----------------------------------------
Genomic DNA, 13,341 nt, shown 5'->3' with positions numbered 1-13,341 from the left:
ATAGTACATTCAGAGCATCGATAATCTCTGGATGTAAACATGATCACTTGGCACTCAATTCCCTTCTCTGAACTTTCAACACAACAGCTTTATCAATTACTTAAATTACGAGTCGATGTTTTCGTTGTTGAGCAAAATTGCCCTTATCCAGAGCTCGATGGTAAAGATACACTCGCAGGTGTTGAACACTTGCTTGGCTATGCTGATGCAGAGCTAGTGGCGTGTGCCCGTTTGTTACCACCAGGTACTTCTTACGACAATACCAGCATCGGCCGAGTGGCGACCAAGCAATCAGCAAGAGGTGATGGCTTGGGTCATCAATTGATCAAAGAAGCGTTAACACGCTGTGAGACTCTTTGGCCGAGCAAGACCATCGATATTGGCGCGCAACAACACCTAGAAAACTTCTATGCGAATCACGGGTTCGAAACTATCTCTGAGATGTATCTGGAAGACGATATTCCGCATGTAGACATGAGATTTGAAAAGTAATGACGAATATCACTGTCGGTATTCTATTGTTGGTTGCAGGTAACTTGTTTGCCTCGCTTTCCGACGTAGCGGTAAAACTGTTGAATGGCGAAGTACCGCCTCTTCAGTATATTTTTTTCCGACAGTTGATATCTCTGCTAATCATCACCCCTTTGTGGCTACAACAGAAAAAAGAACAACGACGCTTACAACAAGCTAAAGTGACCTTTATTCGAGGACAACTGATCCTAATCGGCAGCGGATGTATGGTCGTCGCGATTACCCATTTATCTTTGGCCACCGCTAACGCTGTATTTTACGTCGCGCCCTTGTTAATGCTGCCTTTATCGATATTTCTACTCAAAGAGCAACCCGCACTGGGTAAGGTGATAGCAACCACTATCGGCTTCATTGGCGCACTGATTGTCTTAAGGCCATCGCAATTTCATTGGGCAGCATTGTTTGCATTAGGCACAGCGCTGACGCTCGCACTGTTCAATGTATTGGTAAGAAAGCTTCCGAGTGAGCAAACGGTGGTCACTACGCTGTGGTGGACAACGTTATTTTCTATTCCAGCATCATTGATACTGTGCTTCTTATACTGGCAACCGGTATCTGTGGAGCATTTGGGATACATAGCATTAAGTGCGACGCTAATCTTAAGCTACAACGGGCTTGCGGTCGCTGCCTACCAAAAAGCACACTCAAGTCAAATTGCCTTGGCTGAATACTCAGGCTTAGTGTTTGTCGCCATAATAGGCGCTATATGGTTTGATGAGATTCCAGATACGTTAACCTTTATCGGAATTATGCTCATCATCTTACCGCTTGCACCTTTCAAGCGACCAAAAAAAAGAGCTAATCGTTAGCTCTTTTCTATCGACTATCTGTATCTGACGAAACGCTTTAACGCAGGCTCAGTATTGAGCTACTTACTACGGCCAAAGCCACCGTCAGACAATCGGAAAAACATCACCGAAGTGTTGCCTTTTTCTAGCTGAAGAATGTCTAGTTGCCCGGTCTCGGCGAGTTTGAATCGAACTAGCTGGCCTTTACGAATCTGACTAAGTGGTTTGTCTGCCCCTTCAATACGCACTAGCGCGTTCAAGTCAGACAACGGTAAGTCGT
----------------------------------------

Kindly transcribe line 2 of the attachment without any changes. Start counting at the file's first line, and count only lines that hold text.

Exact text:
ATAGTACATTCAGAGCATCGATAATCTCTGGATGTAAACATGATCACTTGGCACTCAATTCCCTTCTCTGAACTTTCAACACAACAGCTTTATCAATTACTTAAATTACGAGTCGATGTTTTCGTTGTTGAGCAAAATTGCCCTTATCCAGAGCTCGATGGTAAAGATACACTCGCAGGTGTTGAACACTTGCTTGGCTATGCTGATGCAGAGCTAGTGGCGTGTGCCCGTTTGTTACCACCAGGTACTTCTTACGACAATACCAGCATCGGCCGAGTGGCGACCAAGCAATCAGCAAGAGGTGATGGCTTGGGTCATCAATTGATCAAAGAAGCGTTAACACGCTGTGAGACTCTTTGGCCGAGCAAGACCATCGATATTGGCGCGCAACAACACCTAGAAAACTTCTATGCGAATCACGGGTTCGAAACTATCTCTGAGATGTATCTGGAAGACGATATTCCGCATGTAGACATGAGATTTGAAAAGTAATGACGAATATCACTGTCGGTATTCTATTGTTGGTTGCAGGTAACTTGTTTGCCTCGCTTTCCGACGTAGCGGTAAAACTGTTGAATGGCGAAGTACCGCCTCTTCAGTATATTTTTTTCCGACAGTTGATATCTCTGCTAATCATCACCCCTTTGTGGCTACAACAGAAAAAAGAACAACGACGCTTACAACAAGCTAAAGTGACCTTTATTCGAGGACAACTGATCCTAATCGGCAGCGGATGTATGGTCGTCGCGATTACCCATTTATCTTTGGCCACCGCTAACGCTGTATTTTACGTCGCGCCCTTGTTAATGCTGCCTTTATCGATATTTCTACTCAAAGAGCAACCCGCACTGGGTAAGGTGATAGCAACCACTATCGGCTTCATTGGCGCACTGATTGTCTTAAGGCCATCGCAATTTCATTGGGCAGCATTGTTTGCATTAGGCACAGCGCTGACGCTCGCACTGTTCAATGTATTGGTAAGAAAGCTTCCGAGTGAGCAAACGGTGGTCACTACGCTGTGGTGGACAACGTTATTTTCTATTCCAGCATCATTGATACTGTGCTTCTTATACTGGCAACCGGTATCTGTGGAGCATTTGGGATACATAGCATTAAGTGCGACGCTAATCTTAAGCTACAACGGGCTTGCGGTCGCTGCCTACCAAAAAGCACACTCAAGTCAAATTGCCTTGGCTGAATACTCAGGCTTAGTGTTTGTCGCCATAATAGGCGCTATATGGTTTGATGAGATTCCAGATACGTTAACCTTTATCGGAATTATGCTCATCATCTTACCGCTTGCACCTTTCAAGCGACCAAAAAAAAGAGCTAATCGTTAGCTCTTTTCTATCGACTATCTGTATCTGACGAAACGCTTTAACGCAGGCTCAGTATTGAGCTACTTACTACGGCCAAAGCCACCGTCAGACAATCGGAAAAACATCACCGAAGTGTTGCCTTTTTCTAGCTGAAGAATGTCTAGTTGCCCGGTCTCGGCGAGTTTGAATCGAACTAGCTGGCCTTTACGAATCTGACTAAGTGGTTTGTCTGCCCCTTCAATACGCACTAGCGCGTTCAAGTCAGACAACGGTAAGTCGT